Passenger Rail

Experts praise fairness as Opal changes kick in

Opal banner - Photo: Transport for NSW

Transport experts and the Australasian Railway Association have praised changes to Sydney’s Opal smart ticketing system, despite the removal of free trip incentives for frequent travellers.

In an unpopular change, travellers who log eight trips in a week on Opal will now receive their remaining trips that week at half price, rather than for free.

The previous system, which rewarded frequent travellers with free trips, was exploited by ‘Opal runners’ who would try to log eight short trips early in the week, to save money on travel in the long run.

Changes were put in place to prevent Opal running, but transport minister Andrew Constance said the free trips had to be removed to help raise more revenue to fund the increasing cost of public transport to the state government.

“[Half price journeys after eight trips] still provides an incentive to catch public transport while ensuring we recoup some of the costs of providing extra services,” Constance said on September 5, the first day of the new Opal regime.

The new regime features a $2 discount per journey for travellers who transfer from one mode to another (e.g. from bus to train).

The discount has been widely praised by industry and experts.

“With billions of dollars being invested in new metro and light rail lines, the new ‘transfer discount’ is all about encouraging the maximum use of all transport options as new services are delivered,” Constance said.

Dr Geoffrey Clifton, a lecturer at Sydney University’s Institute for Transport and Logistics, said the new regime was more fair than the last.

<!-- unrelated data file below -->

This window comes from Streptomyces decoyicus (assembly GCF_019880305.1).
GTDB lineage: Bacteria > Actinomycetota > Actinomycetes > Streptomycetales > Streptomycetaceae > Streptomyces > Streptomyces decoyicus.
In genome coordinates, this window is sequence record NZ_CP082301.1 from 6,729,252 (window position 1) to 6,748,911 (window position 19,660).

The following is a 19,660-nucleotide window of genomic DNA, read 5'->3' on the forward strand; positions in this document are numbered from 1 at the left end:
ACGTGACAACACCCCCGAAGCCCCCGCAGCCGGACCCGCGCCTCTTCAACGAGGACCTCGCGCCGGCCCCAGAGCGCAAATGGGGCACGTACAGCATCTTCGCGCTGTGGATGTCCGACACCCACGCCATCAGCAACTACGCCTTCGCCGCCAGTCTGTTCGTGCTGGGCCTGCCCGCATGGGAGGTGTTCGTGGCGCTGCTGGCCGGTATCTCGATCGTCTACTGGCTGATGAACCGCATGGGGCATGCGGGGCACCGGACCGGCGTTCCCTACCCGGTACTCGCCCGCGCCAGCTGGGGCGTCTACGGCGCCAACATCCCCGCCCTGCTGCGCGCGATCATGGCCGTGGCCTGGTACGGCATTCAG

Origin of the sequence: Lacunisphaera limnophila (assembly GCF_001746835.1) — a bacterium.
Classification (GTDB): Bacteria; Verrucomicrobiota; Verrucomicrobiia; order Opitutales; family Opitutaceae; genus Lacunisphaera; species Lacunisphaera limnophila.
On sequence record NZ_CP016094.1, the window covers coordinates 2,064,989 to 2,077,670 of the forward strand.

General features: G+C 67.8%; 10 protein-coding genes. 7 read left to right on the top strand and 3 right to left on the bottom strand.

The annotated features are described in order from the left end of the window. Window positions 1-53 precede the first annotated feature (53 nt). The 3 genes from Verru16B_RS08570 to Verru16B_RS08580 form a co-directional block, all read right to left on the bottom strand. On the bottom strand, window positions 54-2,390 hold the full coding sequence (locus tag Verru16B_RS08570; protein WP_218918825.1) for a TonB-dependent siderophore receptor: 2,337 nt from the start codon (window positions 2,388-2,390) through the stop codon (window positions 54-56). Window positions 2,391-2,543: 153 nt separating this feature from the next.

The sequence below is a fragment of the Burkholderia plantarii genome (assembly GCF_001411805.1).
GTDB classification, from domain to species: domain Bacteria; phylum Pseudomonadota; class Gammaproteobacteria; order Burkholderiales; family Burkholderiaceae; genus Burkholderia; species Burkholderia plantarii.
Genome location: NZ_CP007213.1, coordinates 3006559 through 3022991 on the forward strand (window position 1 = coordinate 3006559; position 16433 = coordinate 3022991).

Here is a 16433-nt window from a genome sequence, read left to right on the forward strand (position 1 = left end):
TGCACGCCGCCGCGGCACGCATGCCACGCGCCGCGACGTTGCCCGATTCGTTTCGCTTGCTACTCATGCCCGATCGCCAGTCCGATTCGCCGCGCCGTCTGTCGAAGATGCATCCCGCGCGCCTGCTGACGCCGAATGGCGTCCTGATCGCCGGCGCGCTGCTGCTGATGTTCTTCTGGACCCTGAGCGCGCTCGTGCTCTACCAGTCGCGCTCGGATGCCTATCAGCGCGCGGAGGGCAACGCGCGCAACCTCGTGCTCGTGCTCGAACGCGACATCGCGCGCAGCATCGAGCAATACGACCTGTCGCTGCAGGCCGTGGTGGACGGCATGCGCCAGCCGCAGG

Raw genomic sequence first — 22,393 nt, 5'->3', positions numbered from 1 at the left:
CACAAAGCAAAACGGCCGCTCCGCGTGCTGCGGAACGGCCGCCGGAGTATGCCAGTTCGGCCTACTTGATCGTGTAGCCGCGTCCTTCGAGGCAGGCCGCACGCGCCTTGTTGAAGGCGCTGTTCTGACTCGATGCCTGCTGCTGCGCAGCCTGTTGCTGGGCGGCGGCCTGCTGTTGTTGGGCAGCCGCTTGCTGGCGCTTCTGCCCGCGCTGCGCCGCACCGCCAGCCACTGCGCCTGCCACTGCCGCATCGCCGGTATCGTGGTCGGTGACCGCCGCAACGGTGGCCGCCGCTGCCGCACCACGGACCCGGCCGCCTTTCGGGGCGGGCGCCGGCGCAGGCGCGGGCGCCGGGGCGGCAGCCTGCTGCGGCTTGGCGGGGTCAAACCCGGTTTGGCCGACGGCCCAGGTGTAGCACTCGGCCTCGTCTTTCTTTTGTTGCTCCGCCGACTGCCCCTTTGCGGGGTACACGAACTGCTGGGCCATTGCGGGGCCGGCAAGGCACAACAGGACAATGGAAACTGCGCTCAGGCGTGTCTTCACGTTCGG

“Despite the doomsayers, many commuters will find themselves better off today as fares have been cut for people who make transfers,” he said.

“Those of us who work from home one day a week and use the car on weekends will also be better off, or no worse off than before.

“Some people will be worse off and that is unfortunate,” he conceded, “but the new system is fairer than the old one.”

Dr Clifton’s colleague, Professor Corinne Mulley, also conceded that while “inevitable,” the removal of free travel was a negative aspect of the changes.

“Fulltime workers are likely to be worst hit I suspect,” Mulley said. “It may also have an impact on Saturday patronage.

“[But] I think it is good to recognise the interchange penalty which means that passengers now can use more modes in making the most effective journey for them.”

ARA boss Danny Broad weighed in, saying the transfer incentive “allows commuters greater opportunity to use the best available mix of transportation options to reach their destination”.

“Users of public transport are clear about their desires,” he said. “They want a safe, reliable and affordable public transport system that is interconnected, thereby offering greater choice.”

1 Comment

  1. I agree that ticketing needs to be fair but also encourage usage and growth in patronage . I am curious, however, how many of the quoted ‘experts’ have actually used the public transport system and, better still, use it on a daily or regular basis. When statements are made regarding how much better or worse off commuters will be under the changes, how is that being determined? I would suggest that an analysis of the patronage numbers following implementation combined with an unbiased survey of commuters to gauge genuine impacts of the changes is the only way to really understand the impacts to users. We want to ensure that the system is responding to the needs of commuters and not conversely. Let’s not forget the dark days in the 1980’s when the rail transport system was analysed by ‘experts’ and, for the most part, deemed unviable. The public transport system is a service to the people. Let’s ensure we keep that front and centre when making any changes that affect the ‘real’ users.